Reluctant

When Your Husband Doesn’t Share Your Desire to Foster or Adopt

by Corrie

Recently, there’s been a shift in the number one response I get when people find out my husband, Phil, and I are foster parents. For the longest time it was the “I-could- never-do- that…” comment almost every foster parent I know has come to loathe. But a few months ago, I started to get a lot of “I would LOVE to foster or adopt, but my husband doesn’t feel the same way.”

It threw me. Because I can still remember being twenty-one, at Olive Garden on our first date, and Phil casually saying he wanted to be a foster and adoptive dad one day. Seriously, we hadn’t even gotten our meals yet. This was over salad and breadsticks.

So in my mind, there was nothing to be said to a woman who would foster but her husband says no. The first couple of times I just kind of nodded awkwardly and mumbled something back about people feeling called to different things. But then I got curious, and stared to ask why. And based on the responses I got, I learned the issues were much more complex than my assumptions and judgments. Sometimes there are barriers and valid reasons for a spouse’s reluctance.

If you find yourself in this position, or know of someone who is, here are some insights and a bit of advice looking forward.

Realize your husband may need more information

There is a reason Phil has never made it through an entire parenting book and I have an entire shelf of highlighted, dog eared copies. *Generally* when women get interested in a topic, we tend to read every blog, book and news article available. But just because you’ve done your research on adoptive issues doesn’t mean your husband has done the same before he concluded it wasn’t for him. There are so many falsehoods and myths out there about foster care/adoption that without enough information, your husband may continue to reject it as a possibility. Find out if there are informational gatherings in your area you could attend together or watch a documentary on Netflix (there are some really good ones!) A little knowledge may go a long way.

Consider the burden your husband feels to provide

Some husbands are unwilling to consider more children when there is already a lot of financial strain on the family. And honestly, sometimes it’s us putting the pressure there. If there is a standard of living being demanded that puts stress on your husband, it’s important to ask yourself if you are willing to help ease the burden. Foster care and adoption requires sacrifice. It might begin with you being willing to trade in your leased SUV for a reliable, used minivan. The daily Starbucks runs and your kids looking like they jumped out of Pottery Barn Kids might need to come to an end. When you begin to show your husband just how serious you are to make foster care or adoption a reality financially, it may seem less daunting.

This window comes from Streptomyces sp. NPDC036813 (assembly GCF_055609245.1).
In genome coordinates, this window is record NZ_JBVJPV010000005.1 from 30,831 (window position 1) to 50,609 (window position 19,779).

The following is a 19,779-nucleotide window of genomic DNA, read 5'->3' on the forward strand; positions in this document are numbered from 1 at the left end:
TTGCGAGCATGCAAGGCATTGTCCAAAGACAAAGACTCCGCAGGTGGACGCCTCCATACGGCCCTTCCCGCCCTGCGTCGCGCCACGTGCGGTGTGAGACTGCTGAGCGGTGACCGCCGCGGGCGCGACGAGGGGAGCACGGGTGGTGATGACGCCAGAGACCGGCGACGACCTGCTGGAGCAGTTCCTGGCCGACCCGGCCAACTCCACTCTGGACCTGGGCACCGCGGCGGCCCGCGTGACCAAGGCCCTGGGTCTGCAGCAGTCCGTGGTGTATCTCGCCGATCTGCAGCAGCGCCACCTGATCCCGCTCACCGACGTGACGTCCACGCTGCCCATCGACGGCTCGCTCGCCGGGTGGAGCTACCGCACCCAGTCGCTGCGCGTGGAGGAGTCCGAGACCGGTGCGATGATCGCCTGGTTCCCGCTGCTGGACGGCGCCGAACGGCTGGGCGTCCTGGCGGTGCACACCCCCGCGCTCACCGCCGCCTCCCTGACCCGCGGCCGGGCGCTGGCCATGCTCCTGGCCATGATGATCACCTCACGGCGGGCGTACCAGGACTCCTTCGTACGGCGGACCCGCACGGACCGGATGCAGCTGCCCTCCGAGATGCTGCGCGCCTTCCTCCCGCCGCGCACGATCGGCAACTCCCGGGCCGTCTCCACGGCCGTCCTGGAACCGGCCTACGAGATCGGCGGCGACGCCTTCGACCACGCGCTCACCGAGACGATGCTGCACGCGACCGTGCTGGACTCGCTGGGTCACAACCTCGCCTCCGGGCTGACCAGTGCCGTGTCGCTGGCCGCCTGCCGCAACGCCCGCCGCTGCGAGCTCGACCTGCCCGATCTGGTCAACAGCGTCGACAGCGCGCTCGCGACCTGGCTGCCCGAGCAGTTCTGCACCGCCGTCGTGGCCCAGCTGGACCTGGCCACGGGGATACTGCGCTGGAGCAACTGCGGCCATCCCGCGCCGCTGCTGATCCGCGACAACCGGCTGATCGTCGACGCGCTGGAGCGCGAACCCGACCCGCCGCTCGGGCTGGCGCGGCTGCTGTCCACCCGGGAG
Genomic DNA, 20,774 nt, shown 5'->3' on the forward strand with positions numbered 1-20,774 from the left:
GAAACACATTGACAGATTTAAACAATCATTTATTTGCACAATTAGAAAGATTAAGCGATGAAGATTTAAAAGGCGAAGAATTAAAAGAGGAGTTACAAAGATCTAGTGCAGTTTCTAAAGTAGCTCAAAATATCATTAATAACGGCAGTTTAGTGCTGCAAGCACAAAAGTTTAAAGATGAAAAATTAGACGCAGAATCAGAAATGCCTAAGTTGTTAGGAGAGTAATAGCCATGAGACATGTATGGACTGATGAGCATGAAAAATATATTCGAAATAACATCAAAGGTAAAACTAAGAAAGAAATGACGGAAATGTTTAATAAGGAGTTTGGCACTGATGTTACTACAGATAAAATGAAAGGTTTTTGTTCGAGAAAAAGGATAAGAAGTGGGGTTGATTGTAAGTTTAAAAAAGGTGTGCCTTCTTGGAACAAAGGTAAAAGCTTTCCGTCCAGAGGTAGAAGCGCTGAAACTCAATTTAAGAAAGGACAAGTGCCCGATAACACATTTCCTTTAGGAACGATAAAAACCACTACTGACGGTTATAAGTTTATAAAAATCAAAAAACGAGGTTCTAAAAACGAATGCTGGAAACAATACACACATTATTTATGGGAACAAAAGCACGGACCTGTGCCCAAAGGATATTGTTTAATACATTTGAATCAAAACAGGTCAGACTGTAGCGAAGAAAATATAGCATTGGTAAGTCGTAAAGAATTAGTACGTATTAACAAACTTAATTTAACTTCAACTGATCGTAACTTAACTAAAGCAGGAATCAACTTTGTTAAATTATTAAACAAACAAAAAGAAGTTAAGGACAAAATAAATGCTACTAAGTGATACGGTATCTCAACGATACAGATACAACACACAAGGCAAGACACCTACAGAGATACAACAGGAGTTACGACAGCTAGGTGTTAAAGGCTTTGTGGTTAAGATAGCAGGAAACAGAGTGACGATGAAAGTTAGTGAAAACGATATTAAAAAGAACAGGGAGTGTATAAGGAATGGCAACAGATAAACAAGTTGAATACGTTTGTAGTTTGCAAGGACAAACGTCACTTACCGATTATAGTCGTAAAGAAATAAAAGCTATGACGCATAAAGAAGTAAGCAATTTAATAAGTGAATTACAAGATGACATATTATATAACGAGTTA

Are you communicating you can’t handle it?

I’m a venter. Absolutely 100% guilty of this. And venting is a necessary thing for… well, sanity. But there is a BIG difference between being open with your husband about the stress of an average day, and going off about it in a way that makes him think he should take away your keys and call you in a prescription of Ativan. A few months ago, I told Phil I wanted to take another placement. “No way,” he said. “You are already at your max.” But I knew I wasn’t! So I started finding other outlets for stress instead of meeting him at the door with a laundry list of the day’s problems. It’s important we don’t unload on our husbands in a way that communicates we are already at the peak of our stress level with our kids or career if we really weren't.

There may be insecurities about being a good foster/adoptive dad

Being a dad is a hard, demanding job. Many men are doing it without the example of a loving, Christ-like father themselves. Add in the common misconception that foster/adoptive parents are the epitome of super parents, and a lot of men conclude they simply wouldn’t have what it takes to parent someone else’s child. If this is the case, take the time to get to know a foster/adoptive family. Pretty soon the pedestal will come crashing down and your husband will be encouraged to see foster parents are just regular, imperfect people who have said ‘yes’.

Pray and trust God

Fostering and adoption can be a hard, rocky road and the last thing you would want to do is walk down it without being united as a couple. If you truly believe Jesus has called your family to foster or adopt, trust Him to change your spouse’s heart. Find ways to support foster and adoptive families around you. Pray and give your desire back to the Lord. Wait and see what He does, in His timing!

Corrie and her family live in South Carolina, where she spends her time raising kids (foster and bio) and doing diy on their old cape cod home.   She is a staff writer for Respite Redefined and you can follow her on Instagram.